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I am simplyfing the question here, so the example could not make any sence for the real world.

public class BusinessEntity<T>
{
    public int Id {get; set;}
}

public class Customer : BusinessEntity<Customer>
{

    public string FirstName { get; set;}
    public string LastName { get; set;}
}

When I try to get Customer class properties by reflection, I could not get the properties of the generic base class. How to get Id from the BusinessEntity ?

Type type = typeof(Customer);

PropertyInfo[] properties = type.GetProperties(); 
// Just FirstName and LastName listed here. I also need Id here 
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1  
Just tested this, my returned properties array always has 3 entries (VS2012, tried multiple target frameworks). –  Timbo Jul 25 '12 at 7:58
1  
"How to get Id from the BusinessEntity ?" go and wash your eyes? :p –  Danny Chen Jul 25 '12 at 8:00
2  
Here's the trick: when you simplify code for a question, check it still shows the problem. If it does not show the problem, then look at what is different between the real code and the simplified code, and then you've answered it yourself. –  Marc Gravell Jul 25 '12 at 8:03
    
I am laughing myself now (: Thanks all. Really thanks also for your kind advices. –  Ryu Kaplan Jul 25 '12 at 8:07
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3 Answers

up vote 2 down vote accepted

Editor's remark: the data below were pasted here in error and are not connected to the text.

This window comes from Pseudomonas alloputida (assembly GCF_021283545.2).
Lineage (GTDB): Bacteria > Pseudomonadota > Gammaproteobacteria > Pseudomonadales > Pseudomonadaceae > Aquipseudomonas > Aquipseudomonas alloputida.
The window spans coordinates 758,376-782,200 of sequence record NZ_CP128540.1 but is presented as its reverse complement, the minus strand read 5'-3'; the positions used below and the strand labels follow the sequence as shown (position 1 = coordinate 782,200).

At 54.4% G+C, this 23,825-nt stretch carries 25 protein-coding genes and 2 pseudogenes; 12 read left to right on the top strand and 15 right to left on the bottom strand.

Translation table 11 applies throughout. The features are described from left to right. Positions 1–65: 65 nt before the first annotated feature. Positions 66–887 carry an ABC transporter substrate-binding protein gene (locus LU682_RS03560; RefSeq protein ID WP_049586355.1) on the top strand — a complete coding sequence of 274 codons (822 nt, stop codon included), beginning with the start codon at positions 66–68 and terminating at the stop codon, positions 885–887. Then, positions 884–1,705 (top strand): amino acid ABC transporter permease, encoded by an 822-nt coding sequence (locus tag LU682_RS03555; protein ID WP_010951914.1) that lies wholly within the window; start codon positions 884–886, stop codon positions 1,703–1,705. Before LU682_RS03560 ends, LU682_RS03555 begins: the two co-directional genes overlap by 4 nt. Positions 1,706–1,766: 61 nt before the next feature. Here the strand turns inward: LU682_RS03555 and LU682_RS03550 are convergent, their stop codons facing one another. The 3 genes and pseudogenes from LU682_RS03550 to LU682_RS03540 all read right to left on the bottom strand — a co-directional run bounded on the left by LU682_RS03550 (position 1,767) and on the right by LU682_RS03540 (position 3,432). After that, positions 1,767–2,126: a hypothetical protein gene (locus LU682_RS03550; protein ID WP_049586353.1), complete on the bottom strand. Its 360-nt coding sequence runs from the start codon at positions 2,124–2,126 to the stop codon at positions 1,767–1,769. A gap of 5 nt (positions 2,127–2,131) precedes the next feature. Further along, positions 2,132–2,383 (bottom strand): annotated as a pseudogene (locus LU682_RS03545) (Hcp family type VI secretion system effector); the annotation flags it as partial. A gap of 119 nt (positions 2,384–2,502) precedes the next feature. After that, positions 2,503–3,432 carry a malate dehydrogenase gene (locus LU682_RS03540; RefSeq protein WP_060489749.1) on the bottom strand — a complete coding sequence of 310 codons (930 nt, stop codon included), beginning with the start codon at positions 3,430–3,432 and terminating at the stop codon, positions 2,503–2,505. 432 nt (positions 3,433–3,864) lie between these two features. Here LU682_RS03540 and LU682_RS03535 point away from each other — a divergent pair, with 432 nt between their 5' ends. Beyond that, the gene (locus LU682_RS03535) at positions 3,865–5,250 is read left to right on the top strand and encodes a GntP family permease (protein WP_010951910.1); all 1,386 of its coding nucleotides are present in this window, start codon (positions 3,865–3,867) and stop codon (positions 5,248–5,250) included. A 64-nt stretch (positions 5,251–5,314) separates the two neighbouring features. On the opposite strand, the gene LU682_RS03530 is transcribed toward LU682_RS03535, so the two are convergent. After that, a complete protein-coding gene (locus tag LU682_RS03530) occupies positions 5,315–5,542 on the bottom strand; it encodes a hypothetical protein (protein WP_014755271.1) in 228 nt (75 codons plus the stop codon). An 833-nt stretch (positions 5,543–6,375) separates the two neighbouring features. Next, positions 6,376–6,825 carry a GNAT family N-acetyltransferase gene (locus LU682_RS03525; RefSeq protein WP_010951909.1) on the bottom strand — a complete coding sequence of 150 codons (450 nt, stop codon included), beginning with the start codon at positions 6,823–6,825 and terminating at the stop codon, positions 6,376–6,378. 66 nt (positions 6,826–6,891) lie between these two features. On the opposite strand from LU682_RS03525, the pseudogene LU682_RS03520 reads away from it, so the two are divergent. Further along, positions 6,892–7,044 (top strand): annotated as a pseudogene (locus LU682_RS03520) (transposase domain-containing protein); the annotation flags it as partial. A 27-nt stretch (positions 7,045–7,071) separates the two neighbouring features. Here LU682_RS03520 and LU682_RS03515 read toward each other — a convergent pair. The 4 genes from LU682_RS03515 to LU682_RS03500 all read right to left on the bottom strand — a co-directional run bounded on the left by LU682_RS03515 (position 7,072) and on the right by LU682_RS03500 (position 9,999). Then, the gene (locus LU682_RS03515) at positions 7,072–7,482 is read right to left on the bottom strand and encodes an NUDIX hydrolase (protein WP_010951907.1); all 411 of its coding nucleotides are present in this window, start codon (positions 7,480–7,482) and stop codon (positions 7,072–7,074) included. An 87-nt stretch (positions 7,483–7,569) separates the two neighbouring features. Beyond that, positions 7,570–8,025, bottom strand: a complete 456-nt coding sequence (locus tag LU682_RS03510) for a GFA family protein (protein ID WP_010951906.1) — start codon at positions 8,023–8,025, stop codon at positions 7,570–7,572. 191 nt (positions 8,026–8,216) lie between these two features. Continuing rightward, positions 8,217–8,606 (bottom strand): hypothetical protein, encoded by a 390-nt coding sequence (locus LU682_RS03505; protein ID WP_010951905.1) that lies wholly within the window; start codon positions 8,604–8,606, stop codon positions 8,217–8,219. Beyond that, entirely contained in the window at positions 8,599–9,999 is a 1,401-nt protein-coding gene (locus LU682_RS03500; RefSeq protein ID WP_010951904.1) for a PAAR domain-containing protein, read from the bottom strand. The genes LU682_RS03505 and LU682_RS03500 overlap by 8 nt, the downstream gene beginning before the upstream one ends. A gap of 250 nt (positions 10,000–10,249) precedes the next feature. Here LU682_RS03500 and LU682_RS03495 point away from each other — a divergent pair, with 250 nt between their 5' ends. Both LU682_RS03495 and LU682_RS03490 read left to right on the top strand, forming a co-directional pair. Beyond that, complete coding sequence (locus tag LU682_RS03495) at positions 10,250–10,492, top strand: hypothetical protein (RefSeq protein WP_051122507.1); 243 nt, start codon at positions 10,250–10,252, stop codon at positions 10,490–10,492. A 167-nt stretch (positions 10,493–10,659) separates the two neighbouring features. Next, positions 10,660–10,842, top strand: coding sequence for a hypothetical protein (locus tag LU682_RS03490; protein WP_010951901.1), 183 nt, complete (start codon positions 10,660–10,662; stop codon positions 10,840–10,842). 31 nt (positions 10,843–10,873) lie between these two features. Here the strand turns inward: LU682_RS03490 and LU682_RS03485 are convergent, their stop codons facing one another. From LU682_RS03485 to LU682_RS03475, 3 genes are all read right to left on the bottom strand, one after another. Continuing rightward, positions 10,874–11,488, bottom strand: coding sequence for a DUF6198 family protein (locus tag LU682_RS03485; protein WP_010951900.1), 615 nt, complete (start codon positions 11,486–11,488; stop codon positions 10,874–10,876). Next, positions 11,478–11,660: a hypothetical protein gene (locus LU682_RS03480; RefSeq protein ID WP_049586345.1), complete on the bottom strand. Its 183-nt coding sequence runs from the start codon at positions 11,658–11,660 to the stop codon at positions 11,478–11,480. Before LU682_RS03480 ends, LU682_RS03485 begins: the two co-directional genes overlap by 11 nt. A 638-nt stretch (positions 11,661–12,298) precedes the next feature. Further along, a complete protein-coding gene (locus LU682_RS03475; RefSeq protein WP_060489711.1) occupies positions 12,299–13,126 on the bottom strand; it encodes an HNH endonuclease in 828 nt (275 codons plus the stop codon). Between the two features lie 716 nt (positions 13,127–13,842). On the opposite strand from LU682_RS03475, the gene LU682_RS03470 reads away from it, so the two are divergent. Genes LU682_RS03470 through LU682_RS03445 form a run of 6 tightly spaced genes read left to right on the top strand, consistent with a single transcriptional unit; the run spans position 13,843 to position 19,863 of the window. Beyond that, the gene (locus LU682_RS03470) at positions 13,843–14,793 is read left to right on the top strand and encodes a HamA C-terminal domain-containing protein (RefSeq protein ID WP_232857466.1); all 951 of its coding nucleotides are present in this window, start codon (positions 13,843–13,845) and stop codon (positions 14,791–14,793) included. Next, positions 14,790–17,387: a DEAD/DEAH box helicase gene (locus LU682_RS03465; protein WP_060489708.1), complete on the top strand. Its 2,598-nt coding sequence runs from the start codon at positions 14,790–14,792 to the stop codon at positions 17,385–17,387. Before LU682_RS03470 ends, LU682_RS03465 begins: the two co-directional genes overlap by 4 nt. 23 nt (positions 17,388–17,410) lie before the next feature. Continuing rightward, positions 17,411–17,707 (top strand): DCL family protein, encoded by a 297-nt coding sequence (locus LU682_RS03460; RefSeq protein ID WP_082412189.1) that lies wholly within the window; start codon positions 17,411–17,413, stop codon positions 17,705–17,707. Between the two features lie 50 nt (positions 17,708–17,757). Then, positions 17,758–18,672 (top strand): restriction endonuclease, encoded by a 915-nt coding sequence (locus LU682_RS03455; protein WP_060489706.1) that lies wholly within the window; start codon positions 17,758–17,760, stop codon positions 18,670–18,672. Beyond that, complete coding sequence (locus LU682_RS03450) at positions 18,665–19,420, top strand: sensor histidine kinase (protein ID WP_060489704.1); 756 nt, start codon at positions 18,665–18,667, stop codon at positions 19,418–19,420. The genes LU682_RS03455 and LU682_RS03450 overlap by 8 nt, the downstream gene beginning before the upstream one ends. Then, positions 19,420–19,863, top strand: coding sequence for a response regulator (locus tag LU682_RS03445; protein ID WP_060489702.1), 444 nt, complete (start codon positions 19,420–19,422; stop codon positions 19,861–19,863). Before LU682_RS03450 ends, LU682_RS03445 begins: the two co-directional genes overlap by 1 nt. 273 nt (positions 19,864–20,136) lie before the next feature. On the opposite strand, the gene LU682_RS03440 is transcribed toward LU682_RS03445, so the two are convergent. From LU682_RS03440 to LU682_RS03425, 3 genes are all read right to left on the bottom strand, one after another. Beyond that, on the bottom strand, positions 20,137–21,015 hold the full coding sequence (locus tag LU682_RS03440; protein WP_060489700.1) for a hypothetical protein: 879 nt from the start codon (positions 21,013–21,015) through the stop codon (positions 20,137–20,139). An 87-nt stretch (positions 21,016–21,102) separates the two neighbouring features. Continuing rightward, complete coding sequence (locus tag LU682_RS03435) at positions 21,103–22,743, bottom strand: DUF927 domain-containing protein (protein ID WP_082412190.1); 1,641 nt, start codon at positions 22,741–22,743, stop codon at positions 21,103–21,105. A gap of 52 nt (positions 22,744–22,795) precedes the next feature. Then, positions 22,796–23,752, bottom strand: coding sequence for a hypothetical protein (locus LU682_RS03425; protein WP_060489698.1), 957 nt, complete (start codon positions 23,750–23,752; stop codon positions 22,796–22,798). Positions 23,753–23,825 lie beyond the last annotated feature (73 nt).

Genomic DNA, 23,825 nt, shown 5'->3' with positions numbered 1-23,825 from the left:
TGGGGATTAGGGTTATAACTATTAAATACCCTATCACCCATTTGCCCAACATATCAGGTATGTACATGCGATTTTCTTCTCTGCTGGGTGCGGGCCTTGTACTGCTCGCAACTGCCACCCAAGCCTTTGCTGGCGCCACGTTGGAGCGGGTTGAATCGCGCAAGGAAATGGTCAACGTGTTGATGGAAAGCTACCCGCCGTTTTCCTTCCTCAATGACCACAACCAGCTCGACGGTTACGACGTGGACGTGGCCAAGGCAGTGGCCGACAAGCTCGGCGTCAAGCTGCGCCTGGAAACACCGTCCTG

Nope, that definitely returns all 3 properties. Check that in your real code, whether Id is internal / protected / etc (i.e. non-public). If it is, you'll need to pass in BindingFlags, for example:

PropertyInfo[] properties = type.GetProperties(
    BindingFlags.Public | BindingFlags.NonPublic | BindingFlags.Instance);

(the default is public + instance + static)

Also check that it isn't a field in your actual code; if it is:

public int Id;

then it is a field, and you should use GetFields make Id a property ;p

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Actually it has been declared as field as you mention. My bad (: Thanks –  Ryu Kaplan Jul 25 '12 at 8:09
    
+1 for i learnt something new from your comments above on my answer –  HatSoft Jul 25 '12 at 8:16
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What is the issue, your code is perfectly fine and returning the correct properties

Type type = typeof(Customer);
PropertyInfo[] properties = type.GetProperties(); 
foreach(var prop in properties)
{ Console.WriteLine(prop) }

Result

System.String FirstName 
System.String LastName 
Int32 Id
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In order to get the base properties you will have to use the BaseType property of the Type

PropertyInfo[] baseProperties = typeof(Customer).BaseType.GetProperties(BindingFlags.DeclaredOnly);
PropertyInfo[] properties = typeof(Customer).GetProperties(); 
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1  
@Ryu please see update answer to get property of basetype –  HatSoft Jul 25 '12 at 8:02
    
The thing is... it isn't true. You get the inherited properties by default. In fact, you have to pass in extra flags to not get them. –  Marc Gravell Jul 25 '12 at 8:04
    
@MarcGravell yes I agree, but this is one the way to get a types base properties –  HatSoft Jul 25 '12 at 8:05
    
Well, kind-of; if you were doing that, you'd probably want to be specifying DeclaredOnly, otherwise you're doubling up –  Marc Gravell Jul 25 '12 at 8:07
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